The Wild Ones 

Can the Black Lips keep up with their rep as professional punk fuck-ups?

Rock 'n' roll is a mess of contradictions, a central one being that a rock band, in order to live a life of zero responsibility, must sacrifice, practice, display determination, and maintain a spartan work ethic in order to succeed. It's surprising to talk to a band of yahoos and find out just how much focus and dedication goes into such mindless mayhem. Case in point: Atlanta's Black Lips. Formed as a band of high-school delinquents, these prolific garage-rocking lunatics have broken countless on-stage taboos in pursuit of precious punk oblivion — but they've done it all with a steely resolve that has enabled them not only to preach the good word the world over but also to outlast their early-2000s garage-revival contemporaries.

"Basically, our job is to be fuck-ups," says laconic Lips frontman Cole Alexander. "We work hard, but we've had this kind of professional amateur vibe our whole careers. We're professional at being fuck-ups, and it's an easy job for us because it's not an act."

Cole isn't kidding. Chances are, if you've heard of the band, it's because of their extreme behavior, whether it's their crazy live shows (which have included vomiting, pyromania, water sports, and onstage make-out sessions) or maybe their recent ouster from the Indian subcontinent. "When we first started, we weren't a very good band, technically, so we'd do all these antics to make up for it, just to entertain people. And then touring all the time, we'd learn all these punk gimmicks. Of course, touring also taught us a lot about having a work ethic, and how to actually play."

If indeed the band's reputation has begun to overshadow their music, their new 200 Million Thousand (Vice) — their sixth long-player in as many years — might be their best chance of evening out the experience. From the searingly lysergic lead guitar of rumbling opener "Take My Heart" to the psychedelic hip-hop of "The Drop I Hold" to the art-damaged sound collage of closer "I Saw God," they're at the peak of their powers, and the album bursts from the constraints of what's expected of garage rock.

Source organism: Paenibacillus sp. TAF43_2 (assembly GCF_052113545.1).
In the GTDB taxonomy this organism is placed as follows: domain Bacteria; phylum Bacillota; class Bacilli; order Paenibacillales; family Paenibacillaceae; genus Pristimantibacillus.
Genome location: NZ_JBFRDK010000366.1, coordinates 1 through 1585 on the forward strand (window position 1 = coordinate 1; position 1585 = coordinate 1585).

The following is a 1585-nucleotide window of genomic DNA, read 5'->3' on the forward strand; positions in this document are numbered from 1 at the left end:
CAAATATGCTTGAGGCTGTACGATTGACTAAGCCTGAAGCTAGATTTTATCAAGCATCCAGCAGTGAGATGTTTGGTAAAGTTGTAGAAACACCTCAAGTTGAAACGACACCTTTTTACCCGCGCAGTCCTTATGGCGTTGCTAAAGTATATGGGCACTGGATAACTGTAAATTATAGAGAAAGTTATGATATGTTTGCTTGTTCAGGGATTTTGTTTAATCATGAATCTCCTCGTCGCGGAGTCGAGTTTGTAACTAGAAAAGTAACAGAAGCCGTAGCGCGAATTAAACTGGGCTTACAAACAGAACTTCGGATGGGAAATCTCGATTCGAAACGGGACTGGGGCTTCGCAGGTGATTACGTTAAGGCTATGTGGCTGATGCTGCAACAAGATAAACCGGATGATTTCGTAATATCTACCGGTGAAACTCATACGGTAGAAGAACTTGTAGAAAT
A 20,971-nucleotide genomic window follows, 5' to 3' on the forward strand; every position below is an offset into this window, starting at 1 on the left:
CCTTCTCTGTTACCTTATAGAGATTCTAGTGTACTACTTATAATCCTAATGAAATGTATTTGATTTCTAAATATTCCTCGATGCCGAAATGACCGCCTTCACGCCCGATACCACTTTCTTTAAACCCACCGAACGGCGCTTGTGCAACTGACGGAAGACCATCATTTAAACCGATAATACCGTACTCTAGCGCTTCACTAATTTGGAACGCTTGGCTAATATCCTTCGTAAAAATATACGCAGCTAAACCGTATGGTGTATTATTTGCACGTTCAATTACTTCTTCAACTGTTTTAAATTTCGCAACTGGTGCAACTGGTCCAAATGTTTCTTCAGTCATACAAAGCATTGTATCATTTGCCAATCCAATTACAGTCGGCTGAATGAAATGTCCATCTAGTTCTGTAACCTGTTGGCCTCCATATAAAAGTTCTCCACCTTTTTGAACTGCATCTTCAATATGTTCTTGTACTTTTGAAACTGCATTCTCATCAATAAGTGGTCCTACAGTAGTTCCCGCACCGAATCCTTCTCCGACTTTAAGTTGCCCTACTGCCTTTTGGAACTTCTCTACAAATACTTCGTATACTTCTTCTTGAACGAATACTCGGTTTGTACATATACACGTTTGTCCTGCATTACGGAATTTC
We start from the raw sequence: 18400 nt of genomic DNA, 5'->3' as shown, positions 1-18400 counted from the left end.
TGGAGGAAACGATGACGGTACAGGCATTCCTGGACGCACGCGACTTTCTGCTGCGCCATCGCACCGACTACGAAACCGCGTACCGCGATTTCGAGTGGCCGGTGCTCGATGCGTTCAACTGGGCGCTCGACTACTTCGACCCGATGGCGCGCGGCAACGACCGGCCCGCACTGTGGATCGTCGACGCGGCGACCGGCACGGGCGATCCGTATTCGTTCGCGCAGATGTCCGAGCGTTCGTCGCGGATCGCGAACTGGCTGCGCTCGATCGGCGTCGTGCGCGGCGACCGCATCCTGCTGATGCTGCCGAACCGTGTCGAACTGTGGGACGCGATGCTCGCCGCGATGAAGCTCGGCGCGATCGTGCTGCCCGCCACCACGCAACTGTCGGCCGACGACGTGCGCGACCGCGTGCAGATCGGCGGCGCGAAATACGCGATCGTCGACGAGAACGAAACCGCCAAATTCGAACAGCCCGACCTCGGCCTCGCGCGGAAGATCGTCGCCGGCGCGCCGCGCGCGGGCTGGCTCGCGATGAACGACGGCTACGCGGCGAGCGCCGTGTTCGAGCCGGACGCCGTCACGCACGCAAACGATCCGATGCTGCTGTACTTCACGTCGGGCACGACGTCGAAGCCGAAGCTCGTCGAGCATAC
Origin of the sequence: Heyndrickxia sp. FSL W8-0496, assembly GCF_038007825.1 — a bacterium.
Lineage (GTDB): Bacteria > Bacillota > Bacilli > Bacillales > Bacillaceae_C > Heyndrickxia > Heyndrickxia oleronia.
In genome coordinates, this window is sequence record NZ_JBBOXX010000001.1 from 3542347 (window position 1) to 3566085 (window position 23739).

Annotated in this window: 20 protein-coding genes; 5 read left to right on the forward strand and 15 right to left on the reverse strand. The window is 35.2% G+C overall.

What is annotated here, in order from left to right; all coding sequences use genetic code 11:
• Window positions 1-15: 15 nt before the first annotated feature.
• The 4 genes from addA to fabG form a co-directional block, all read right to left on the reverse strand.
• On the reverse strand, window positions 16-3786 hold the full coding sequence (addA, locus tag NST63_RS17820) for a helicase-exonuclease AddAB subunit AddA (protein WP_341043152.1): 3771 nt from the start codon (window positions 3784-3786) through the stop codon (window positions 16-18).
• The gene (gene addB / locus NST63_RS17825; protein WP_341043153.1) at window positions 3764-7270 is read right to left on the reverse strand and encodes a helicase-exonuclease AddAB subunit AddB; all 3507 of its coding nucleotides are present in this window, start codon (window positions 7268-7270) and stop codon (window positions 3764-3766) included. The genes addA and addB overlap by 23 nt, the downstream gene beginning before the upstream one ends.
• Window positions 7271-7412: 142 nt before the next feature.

"When we were kids," says Alexander, "we grew up listening to oldies, and we always loved those tough oldies like, you know, 'Wild Thing' by the Troggs and 'Satisfaction' by the Stones. Then we got super into punk music getting out of high school, and we realized that a lot of times the oldies, the really tough ones, sounded more punk than the punk songs that were coming out in the Eighties and Nineties. We were trying to tap the roots of early punk, when it was really dirty and stuff, trying to find the earliest form of punk. You know, researching old music, like old gospel music from the Forties and Fifties with preachers screaming their asses off. We've gotten more experimental in recent years too — we never wanted to be purists by any means."

Their experimental streak isn't just musical but geographical — the Lips attempt to walk (or stumble) outside the lines of where rock bands are supposed to play. Their reputation for a good time spread faster than the Internet could carry it, and before long, show offers from far-flung fan bases in Brazil and Indonesia started rolling in.

"If big corporations can globalize pop music," Alexander continues, "why can't some poor kids from the suburbs globalize punk? Rock shows feel pretty universal in most 'Westernized' countries, but when we played Palestine and India, we noticed a difference — this kind of curiosity in the audience that was endearing. In Palestine we played in front of a mosque, and kids started coming out, and then their dads would come out and try to push them away. It was strange to play a place where the people are really at odds with the United States, but the politics didn't really matter; all of that kind of melts away once you start playing music. We all got along."


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